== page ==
There is no evidence to indicate that a knot had any specific
philosophical or religious significance beyond perhaps the most
obvious, that being the intricacy capable in the work of humans, itself
reflective of the intricacy of Natural forms.
Celtic Knot -
meaning of the word, 'Dara' can be traced to an Irish word, doire which
means 'oak tree'. The Dara Celtic knot is associated with the root
system of oak trees. The Celtics and especially, Druids considered the
oak tree as sacred. They used to derive meaningful messages applicable
in day-to-day life through the language of trees. Oak tree is the
symbol of destiny, power, strength, wisdom, leadership and endurance.
All these attributes therefore, got associated with the Dara Celtic
knot. Roots of the oak tree represented in the form of Dara Celtic knot
are symbolic of the great source of inner strength or divine resources
Celtic Knot - The task of tracking down the exact meaning of Celtic
symbols is difficult due to the lack of concrete proofs or writings. In
many cases, one has to rely on the artist's interpretation of a
particular symbol. The quaternary knot symbol could thus, depict or
indicate four directions (East, West, North and South). The symbol
could also mean four elements of nature i.e. Earth, Fire, Water and
Air. The fire festivals of Celts i.e. Samhain, Beltane, Imbolc and
Lughnasadh could also be an interpretation of the quaternary symbol.
The quaternary symbol could also be an indication of the treasures of
Eternity Knot - could be any
of the celtic knot design patterns that has a closed path. It means
that such Celtic knots neither have a beginning, nor an end. George
Bain, a Celtic art teacher from Scotland attributed this meaning to the
Fold Symbol - Like the arwen, the five fold symbol also represented a
balance of the human nature. Many experts who have studied Celtic
symbols and meanings, claim that this symbol represents the five basic
elements of the universe, fire, water, sun, earth and air. Some experts
however, believe that the middle fold is the universe, which is
surrounded by fire, water, earth and air.
- The arwen, also known as
the symbol of three rays, was a symbol of the balance between male and
female energy. The arwen, with three rays that were parallel to each
other, was often used in jewelery. The first and last rays signified
the powers of the 'male' and 'female' respectively. The middle ray
signified the balance and equality of the other rays. Most of the
experts of Celtic symbols and meanings, have interpreted that the arwen
is a symbol that implies balance, between two opposing powers in the
single spiral is one of the most common symbols of the Celtic culture.
The spiral was actually the figure that had the spiral folds of the
same line. This symbol stood for the radiation of ethereal energy.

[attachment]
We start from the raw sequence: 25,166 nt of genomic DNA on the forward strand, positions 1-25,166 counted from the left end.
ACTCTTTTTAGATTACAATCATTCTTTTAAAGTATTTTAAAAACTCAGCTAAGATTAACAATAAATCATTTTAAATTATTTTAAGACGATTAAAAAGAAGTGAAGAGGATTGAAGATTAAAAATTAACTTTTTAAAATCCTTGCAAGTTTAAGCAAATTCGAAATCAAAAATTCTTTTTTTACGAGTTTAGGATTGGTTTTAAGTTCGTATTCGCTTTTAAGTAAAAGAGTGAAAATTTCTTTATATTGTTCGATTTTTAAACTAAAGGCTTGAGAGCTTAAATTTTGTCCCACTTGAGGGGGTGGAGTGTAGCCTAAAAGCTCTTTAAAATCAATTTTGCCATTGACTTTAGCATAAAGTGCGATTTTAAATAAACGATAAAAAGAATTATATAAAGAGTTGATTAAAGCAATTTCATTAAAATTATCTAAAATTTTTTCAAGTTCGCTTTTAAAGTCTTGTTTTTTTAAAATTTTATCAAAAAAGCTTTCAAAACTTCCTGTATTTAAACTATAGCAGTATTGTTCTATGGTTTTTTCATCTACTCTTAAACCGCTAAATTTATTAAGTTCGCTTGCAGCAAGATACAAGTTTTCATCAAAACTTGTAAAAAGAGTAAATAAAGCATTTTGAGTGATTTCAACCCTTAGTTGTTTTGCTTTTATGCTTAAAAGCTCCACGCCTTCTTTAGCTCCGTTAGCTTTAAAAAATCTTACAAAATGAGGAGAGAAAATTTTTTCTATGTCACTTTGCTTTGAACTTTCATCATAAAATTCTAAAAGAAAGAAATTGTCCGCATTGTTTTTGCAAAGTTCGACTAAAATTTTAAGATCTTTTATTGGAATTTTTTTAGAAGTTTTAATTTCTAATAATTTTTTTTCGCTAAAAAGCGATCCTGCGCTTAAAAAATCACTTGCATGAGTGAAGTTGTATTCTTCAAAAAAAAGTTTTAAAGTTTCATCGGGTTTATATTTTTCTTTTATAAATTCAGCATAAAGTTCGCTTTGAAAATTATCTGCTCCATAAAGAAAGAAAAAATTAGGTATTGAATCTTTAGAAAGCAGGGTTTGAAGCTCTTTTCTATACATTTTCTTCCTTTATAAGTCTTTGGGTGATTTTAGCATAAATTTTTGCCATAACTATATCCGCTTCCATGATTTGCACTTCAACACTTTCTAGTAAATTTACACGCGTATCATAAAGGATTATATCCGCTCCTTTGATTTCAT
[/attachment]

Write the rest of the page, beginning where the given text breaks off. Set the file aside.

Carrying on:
There are however many different meanings of the single spiral. Some of
the most prominent ones are, birth, growth and death, or expansion of
the consciousness, its perseverance and knowledge.
- The triskelion, was a prominent Celtic symbol that represented the
the concept of completion and progress. The symbol looked like a three
legged wheel. According to the first derivation of the meaning, the
triskelion, represents actions, cycles, progress, revolution and
competition. In all, the triskelion was a representation of a sense of
Knots - As the name suggests, these knots are in circular shape
emphasizing the continuity of life or eternity. Some interpret it as
standing for infinite quality of some object or attribute, whereas
others consider it as emphasizing the 'endless' quality. It is for this
reason that this Celtic knot is very commonly seen in wedding rings or
other gifts exchanged between lovers that emphasizes the endless nature
of their emotions for each other.
Cross - A Celtic cross is a symbol that combines a cross with a ring
surrounding the intersection. In the Celtic Christian world it was
combined with the Christian cross and this design was often used for
high crosses - a free-standing cross made of stone and often richly
decorated. With the Celtic Revival the shape, usually decorated with
interlace and other motifs from Insular art, became popular for
funerary monuments and other uses, and has remained so, spreading well
beyond the British Isles.
Ireland, it is a popular legend that the Celtic Catholic cross was
introduced by Saint Patrick or possibly Saint Declan during his time
converting the pagan Irish, though no examples survive from this early
period. It has often been claimed that Patrick combined the symbol of
Christianity with the sun cross, to give pagan followers an idea of the